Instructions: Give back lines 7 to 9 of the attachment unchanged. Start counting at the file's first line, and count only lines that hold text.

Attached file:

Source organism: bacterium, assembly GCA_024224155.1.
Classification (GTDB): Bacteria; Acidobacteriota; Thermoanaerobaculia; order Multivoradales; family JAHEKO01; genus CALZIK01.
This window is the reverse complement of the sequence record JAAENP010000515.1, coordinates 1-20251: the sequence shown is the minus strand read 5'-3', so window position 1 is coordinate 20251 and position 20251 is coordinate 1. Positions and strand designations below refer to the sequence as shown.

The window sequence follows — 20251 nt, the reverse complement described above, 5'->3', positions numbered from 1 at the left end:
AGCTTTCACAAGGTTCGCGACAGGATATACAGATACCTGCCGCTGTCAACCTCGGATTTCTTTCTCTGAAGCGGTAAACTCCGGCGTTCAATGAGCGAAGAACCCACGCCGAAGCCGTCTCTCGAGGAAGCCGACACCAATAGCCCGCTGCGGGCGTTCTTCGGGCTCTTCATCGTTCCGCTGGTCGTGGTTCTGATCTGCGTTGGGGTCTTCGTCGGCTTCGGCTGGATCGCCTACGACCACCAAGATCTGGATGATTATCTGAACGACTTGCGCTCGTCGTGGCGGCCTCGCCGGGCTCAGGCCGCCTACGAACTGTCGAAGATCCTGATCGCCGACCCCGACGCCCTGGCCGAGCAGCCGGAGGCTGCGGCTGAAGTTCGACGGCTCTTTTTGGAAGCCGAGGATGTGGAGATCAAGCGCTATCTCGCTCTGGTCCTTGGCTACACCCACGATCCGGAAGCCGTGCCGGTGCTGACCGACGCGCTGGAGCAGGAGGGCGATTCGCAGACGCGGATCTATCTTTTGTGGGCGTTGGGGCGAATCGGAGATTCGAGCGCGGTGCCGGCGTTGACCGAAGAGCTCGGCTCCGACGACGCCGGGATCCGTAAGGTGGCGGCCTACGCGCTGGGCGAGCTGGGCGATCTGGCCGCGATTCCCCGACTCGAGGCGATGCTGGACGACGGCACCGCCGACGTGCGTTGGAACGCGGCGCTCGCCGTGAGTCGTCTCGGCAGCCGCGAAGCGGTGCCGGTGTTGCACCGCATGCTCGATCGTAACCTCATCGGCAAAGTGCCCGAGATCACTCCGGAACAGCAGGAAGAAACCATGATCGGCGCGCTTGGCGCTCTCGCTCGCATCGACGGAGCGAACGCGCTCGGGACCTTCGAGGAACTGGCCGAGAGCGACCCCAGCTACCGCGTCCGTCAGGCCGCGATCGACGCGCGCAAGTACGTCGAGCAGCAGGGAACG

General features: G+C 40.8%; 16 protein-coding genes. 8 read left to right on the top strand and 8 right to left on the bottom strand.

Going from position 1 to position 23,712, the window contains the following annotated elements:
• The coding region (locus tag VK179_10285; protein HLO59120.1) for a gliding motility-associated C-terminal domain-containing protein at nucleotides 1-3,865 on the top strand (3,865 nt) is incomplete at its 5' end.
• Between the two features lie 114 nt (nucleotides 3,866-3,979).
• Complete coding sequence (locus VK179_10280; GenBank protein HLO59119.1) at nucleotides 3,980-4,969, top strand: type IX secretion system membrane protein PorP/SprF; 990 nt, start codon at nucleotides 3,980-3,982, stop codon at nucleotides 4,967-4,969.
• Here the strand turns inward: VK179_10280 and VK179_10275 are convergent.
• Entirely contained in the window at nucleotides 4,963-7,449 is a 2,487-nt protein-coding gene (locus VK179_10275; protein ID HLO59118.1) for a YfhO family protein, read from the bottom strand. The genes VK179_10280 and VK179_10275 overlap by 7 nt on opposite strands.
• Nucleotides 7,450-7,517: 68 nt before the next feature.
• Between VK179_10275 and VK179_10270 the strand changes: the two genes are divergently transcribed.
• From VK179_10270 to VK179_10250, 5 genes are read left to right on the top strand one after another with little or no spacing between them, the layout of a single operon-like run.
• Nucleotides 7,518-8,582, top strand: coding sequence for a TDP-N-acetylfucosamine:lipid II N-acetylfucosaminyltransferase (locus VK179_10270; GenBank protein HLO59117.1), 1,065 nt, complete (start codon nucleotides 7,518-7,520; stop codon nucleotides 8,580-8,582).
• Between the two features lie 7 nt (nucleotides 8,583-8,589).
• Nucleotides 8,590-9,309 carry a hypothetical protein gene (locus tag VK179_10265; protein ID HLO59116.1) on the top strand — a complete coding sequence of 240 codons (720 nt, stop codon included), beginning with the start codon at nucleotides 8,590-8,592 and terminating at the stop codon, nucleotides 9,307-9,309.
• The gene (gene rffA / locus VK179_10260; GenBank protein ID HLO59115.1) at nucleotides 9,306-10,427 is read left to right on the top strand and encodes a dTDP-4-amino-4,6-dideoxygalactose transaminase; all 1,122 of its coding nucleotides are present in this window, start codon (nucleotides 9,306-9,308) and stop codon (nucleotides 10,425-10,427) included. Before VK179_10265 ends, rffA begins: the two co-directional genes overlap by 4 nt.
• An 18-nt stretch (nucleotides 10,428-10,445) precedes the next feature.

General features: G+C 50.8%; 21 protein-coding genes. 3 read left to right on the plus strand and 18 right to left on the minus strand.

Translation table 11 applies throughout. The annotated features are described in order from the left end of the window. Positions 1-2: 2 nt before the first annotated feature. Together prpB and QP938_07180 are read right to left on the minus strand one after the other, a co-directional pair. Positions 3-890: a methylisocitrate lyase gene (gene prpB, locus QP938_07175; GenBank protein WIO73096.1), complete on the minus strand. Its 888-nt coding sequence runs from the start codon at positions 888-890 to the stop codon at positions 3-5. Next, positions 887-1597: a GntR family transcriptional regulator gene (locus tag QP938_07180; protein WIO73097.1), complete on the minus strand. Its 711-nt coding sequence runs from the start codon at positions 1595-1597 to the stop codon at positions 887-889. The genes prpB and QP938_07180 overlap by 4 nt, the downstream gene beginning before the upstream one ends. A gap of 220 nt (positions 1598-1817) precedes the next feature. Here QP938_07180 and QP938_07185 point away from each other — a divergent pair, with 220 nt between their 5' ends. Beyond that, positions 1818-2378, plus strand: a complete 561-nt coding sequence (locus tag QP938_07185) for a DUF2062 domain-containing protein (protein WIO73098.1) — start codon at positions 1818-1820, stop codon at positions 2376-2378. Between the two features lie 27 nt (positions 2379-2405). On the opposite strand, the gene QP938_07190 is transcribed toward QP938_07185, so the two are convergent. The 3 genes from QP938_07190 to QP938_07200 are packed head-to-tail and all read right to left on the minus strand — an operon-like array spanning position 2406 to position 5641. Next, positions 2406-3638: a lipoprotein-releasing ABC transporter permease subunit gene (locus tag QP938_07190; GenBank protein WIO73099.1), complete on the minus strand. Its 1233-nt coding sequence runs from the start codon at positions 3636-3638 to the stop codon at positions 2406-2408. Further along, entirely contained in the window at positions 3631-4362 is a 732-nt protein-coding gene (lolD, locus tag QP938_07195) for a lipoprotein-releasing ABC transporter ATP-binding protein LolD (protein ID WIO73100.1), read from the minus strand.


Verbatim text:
Going from position 1 to position 23,712, the window contains the following annotated elements:
• The coding region (locus tag VK179_10285; protein HLO59120.1) for a gliding motility-associated C-terminal domain-containing protein at nucleotides 1-3,865 on the top strand (3,865 nt) is incomplete at its 5' end.
• Between the two features lie 114 nt (nucleotides 3,866-3,979).